Greg Southam, Edmonton Journal


Tristan Jarry may have been the backup goaltender for the Edmonton Oil Kings this year, however he didn’t play like one, that’s for sure. He returned to Edmonton for a second Western Hockey League season this year, seeing a bit more time compared to the previous season while Laurent Brossoit once again handled the majority of the goaltending. In 27 games for the Oil Kings, he took home a 18-7 record with a team-high six shutouts and had a 1.61 goals against and .936 save percentage. Jarry represented Canada at the 2013 Ivan Hlinka Memorial tournament, winning a gold medal but only playing in one game. He also played for Team Pacific at the 2012 World Under-17 Challenge, where he back-stopped his team to a fifth-place finish. Jarry was ranked third amongst North American goaltenders in Central Scouting’s final rankings prior to the 2013 NHL Draft, however he has the potential to become one of the top goaltenders coming out of this years crop if he can continue to play great in long stretches.


Jarry is a hybrid, athletic type goaltender that’s typically dominant in today’s NHL. Jarry is a big goalie who relies on his size and takes up a big portion of the net. He does a good job of staying square to shooters and does a great job catching pucks through traffic. Ever since exploding onto the WHL scene, he has worked hard to improve his stick handling, using Marty Turco and Carey Price as examples for improvement. Jarry is not a flashy netminder, as he is known to be technically sound and efficient, not using too much movement to get himself out of place. Unlike many NHL goaltenders these days, he doesn’t tend to drop into the butterfly as quickly as possible, as he usually tends to watch the play develop a little more before taking away the shot at the last minute. It may sound risky, but his ability to read plays is one of the biggest upsides for the Oil Kings tendy.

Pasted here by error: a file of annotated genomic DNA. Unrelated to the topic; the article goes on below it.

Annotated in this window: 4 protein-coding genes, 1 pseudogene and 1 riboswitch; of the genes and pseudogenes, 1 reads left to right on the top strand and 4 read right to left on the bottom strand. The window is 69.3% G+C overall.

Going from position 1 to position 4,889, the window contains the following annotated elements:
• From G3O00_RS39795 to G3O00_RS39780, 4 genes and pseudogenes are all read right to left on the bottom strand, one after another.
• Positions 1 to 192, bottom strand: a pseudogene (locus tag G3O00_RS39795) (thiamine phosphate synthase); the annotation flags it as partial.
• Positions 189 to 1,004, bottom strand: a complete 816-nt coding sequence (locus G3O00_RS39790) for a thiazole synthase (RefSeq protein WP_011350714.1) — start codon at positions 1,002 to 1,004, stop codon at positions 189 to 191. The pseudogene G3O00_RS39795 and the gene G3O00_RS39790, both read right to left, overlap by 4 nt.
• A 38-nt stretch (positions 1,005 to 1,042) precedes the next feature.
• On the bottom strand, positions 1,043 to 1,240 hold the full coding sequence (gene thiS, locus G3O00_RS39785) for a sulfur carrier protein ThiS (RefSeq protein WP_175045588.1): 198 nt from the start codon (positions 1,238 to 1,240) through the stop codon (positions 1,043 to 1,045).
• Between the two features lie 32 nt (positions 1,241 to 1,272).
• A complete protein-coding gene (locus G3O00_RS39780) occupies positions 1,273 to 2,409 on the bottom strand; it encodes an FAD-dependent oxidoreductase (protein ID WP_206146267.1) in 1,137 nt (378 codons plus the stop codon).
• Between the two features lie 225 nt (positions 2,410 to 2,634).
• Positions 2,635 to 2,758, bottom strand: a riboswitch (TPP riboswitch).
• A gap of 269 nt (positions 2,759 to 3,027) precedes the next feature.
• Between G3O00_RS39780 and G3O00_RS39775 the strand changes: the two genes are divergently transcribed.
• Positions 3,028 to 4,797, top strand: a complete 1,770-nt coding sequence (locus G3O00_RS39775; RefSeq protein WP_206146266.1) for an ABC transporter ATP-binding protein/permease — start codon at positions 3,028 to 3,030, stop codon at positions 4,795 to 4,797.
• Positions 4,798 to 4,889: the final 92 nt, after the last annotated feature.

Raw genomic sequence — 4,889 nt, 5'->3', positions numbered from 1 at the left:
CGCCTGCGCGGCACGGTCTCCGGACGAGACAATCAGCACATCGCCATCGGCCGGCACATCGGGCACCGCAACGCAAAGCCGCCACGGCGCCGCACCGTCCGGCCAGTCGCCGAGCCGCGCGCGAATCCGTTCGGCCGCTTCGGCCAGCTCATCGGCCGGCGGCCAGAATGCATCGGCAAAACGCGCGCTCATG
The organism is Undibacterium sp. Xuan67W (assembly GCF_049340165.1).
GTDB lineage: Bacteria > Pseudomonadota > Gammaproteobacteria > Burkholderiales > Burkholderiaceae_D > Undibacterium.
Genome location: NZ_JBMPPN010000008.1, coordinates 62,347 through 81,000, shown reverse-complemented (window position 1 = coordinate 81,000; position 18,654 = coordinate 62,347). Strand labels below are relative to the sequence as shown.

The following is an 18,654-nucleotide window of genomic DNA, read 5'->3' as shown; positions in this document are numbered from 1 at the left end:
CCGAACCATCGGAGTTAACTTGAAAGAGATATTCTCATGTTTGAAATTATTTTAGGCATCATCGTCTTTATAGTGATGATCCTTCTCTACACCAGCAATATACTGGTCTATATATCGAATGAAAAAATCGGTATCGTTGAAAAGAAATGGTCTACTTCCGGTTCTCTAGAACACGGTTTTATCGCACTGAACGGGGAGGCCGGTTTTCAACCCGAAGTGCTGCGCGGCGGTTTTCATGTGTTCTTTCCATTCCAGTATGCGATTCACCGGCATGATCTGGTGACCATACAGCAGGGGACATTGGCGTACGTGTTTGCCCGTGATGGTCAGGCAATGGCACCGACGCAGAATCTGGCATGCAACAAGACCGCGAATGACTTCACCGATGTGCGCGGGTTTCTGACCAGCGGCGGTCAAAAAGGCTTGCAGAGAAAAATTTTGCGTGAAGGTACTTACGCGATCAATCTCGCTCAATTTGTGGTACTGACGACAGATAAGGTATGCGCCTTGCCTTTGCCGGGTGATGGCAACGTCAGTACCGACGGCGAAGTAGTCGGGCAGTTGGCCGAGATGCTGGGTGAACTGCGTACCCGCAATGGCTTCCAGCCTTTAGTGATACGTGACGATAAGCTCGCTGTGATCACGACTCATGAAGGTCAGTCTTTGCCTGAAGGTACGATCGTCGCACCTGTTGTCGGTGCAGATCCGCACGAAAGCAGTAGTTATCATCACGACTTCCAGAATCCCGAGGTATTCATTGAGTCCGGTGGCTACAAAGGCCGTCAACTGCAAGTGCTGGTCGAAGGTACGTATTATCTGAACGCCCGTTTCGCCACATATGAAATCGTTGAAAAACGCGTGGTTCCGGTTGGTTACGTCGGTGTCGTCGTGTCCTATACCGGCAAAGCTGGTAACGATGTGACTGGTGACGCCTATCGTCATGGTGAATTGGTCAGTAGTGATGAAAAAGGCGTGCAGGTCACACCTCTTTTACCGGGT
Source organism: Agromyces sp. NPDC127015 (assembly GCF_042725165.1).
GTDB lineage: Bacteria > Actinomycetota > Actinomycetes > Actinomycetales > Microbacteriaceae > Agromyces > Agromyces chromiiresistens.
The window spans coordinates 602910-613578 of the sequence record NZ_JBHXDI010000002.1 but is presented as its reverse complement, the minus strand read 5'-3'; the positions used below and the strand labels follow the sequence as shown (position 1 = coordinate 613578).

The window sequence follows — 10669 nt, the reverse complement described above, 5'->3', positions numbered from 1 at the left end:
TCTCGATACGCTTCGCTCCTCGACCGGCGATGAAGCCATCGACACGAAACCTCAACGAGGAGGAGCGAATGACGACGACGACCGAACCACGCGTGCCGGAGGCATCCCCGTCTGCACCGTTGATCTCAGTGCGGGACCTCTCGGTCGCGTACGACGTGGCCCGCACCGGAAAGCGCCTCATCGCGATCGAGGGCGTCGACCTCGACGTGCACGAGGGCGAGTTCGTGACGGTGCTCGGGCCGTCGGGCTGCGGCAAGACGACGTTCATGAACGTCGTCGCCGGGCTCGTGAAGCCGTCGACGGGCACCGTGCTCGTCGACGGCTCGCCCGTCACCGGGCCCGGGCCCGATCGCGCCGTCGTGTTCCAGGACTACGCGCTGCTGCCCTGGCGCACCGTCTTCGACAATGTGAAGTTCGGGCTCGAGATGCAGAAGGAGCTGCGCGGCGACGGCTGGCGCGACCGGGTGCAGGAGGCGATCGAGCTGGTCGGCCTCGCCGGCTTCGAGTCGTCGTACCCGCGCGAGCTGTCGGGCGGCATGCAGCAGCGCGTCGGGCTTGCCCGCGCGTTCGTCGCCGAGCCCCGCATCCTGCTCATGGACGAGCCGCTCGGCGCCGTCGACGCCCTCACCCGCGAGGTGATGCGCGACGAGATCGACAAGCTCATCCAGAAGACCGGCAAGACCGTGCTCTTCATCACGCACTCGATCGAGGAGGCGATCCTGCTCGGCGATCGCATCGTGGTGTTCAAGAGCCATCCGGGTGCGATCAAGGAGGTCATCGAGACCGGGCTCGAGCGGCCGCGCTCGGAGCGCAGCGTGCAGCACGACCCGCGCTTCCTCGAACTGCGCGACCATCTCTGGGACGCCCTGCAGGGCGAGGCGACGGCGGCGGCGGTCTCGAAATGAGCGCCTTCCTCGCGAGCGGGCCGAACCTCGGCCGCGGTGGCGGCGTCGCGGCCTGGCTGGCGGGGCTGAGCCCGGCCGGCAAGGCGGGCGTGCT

It’s not clear whether or not he can withstand the grind of being an everyday starter over the long-term as he has been sitting behind Brossoit for the most part, however its likely he will get a lot more chances to prove himself when Brossoit turns pro next season. Jarry needs more experience and needs to hold down a starting job, so next season will be Jarry’s first real chance to prove that he can be a very talented goaltender in the future. 

Projected draft round:

Jarry could easily be the top goaltender in this draft. However, the extra workload seen by the other top goaltenders in the draft could allow for Jarry to slip down into the third round.


Carey Price, Marty Turco

NHL Projection:

Jarry has proved during his limited amount of WHL experience that he has the ability to win games when needed. Some believe he has the potential to be better than a backup goaltender, and should be competing for an NHL starting role in the next four to five seasons.

Follow me on twitter, @StevenEllisNHL.

About The Author

Steven took a different route towards his hockey interests. Starting out as a big Habs fan, he started to gravitate towards the more obscure levels of hockey, such as the low level tournaments in Asia, strange club matches between teams most people in North America can’t pronounce, and even some 3am contests between Bulgaria and New Zealand. Aside from his love for strange hockey events, Steven occasionally acts as a mediocre ball hockey goalie following a failed attempt at making it to the NHL as a fourth line house league grinder. Beyond hockey, Steven is an avid racing fan and loves to chat about NASCAR, F1, Indycar, you name it. Oh, and don’t get him started on music. That is, unless you want the whole history of metal and a guitar lesson. Currently, Steven is a credentialed media member with the Mississauga Steelheads of the OHL, as well as with the Oakville Blades of the OJHL. Steven has also hosted the television show "The Hockey House" on TVCogeco in Ontario, as well as a segment under the same with on LeafsTV in Toronto. Home page:

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